Find a ditch, a dock and an oyster bed — all in the same immediate area — and you’ve got the makings of a great place to catch a late-summer flounder.
Dale Collins knows the equation for great late-summer flounder fishing.
First, he said, you find a little ditch that’s draining an area of marsh into a larger waterway. Second, you find a boat dock or pier next to the ditch. Third, you find an oyster bed near the first two.
The combination of those three, according to Collins, a veteran guide and flounder expert, “is a gift from God.”
Ditches draining a marsh draw flounder and other predator fish on a falling tide because all of the bait and shrimp are pulled out by the current. That sets the table for big flatfish, and the current has a second major plus.
“If you’ve got a little current running out of there, (a flounder will) there with his nose in the mouth of that ditch, because he can stay there for a long time with that water running through his gills; it’s easier for him to breathe,” Collins said. “If you don’t have any current, he’s got to move around more.”
A boat dock
The boat dock provides an ambush spot, plus shade, for a flounder. And the collection of oyster rocks will attract all kinds of bait and crustaceans, further setting a flounder’s buffet.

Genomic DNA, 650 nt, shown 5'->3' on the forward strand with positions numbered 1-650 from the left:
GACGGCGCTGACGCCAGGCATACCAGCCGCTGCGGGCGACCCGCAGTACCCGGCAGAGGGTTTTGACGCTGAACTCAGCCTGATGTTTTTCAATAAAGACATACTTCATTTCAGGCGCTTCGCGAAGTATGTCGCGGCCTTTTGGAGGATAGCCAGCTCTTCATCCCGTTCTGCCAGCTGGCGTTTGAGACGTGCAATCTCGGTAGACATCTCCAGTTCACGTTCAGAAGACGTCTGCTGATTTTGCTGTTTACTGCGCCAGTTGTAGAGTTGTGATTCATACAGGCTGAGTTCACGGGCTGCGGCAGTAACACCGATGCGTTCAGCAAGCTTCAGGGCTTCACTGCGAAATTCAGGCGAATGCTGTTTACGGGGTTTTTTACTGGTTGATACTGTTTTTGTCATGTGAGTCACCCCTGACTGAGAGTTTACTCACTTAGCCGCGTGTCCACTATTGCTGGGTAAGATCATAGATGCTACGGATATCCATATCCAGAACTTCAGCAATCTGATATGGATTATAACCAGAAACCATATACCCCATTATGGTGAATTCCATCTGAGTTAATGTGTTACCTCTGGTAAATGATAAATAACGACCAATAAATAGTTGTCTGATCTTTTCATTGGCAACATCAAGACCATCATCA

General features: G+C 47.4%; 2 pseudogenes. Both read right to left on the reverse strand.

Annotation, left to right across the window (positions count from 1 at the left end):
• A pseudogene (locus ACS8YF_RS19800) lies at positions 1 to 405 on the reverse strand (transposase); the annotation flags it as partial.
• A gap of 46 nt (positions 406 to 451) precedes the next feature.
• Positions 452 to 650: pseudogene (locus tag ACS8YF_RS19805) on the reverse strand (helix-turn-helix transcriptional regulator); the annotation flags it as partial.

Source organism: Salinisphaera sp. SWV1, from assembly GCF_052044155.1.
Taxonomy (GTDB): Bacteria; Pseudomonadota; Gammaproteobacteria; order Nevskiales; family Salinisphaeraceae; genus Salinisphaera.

“I’ll fish live bait or a Gulp bait at the mouth of a little ditch or under a dock,” Collins said. “As far as live bait, I like a 4-inch mullet minnow, but you’ve got to feed it to him before you set the hook — wait a little bit.
“I’ll fish a Gulp bait on a 1/4-ounce jighead. I’ll fish it on as light a head as I can, because I think most people fish too fast.”
Collins said if he’s working the mouth of a ditch or drain, he tries to position his boat so he can cast directly into the opening.
“If the water is pulling to one side, I’ll set up for that, but I want to cast right into the middle (of the drain) and fish it out,” he said. “If there are points on either side of the ditch, I’ll fish across those, too.”
If he’s fishing a dock, he’s more interested in getting his bait back under the platform and working it back to the boat. Because flounder make their own ambush points by settling down into the sand on the bottom, positioning close to pilings isn’t quite as important as it would be if he was looking for redfish.
One good thing about flounder, Collins said, is that if you put a bait or lure in front of them, they aren’t terribly picky.
“I’ve fished times when it was hard to get bait, and I caught flounder on five different live baits,” he said.
That doesn’t mean he just camps out.
“I won’t fish a spot very long unless I catch a fish,” Collins said. “If I catch a fish, I won’t fish it more than five minutes if I don’t catch another. I’ll move to my next ditch or dock.”
Collins said he’s constantly amazed by the kinds of places he finds flounder.
“They’ll get in water in places where you can’t get your boat,” he said. “I’ve see them way up in the marsh grass while gigging, in only 2 or 3 inches of water. That’s all they need.”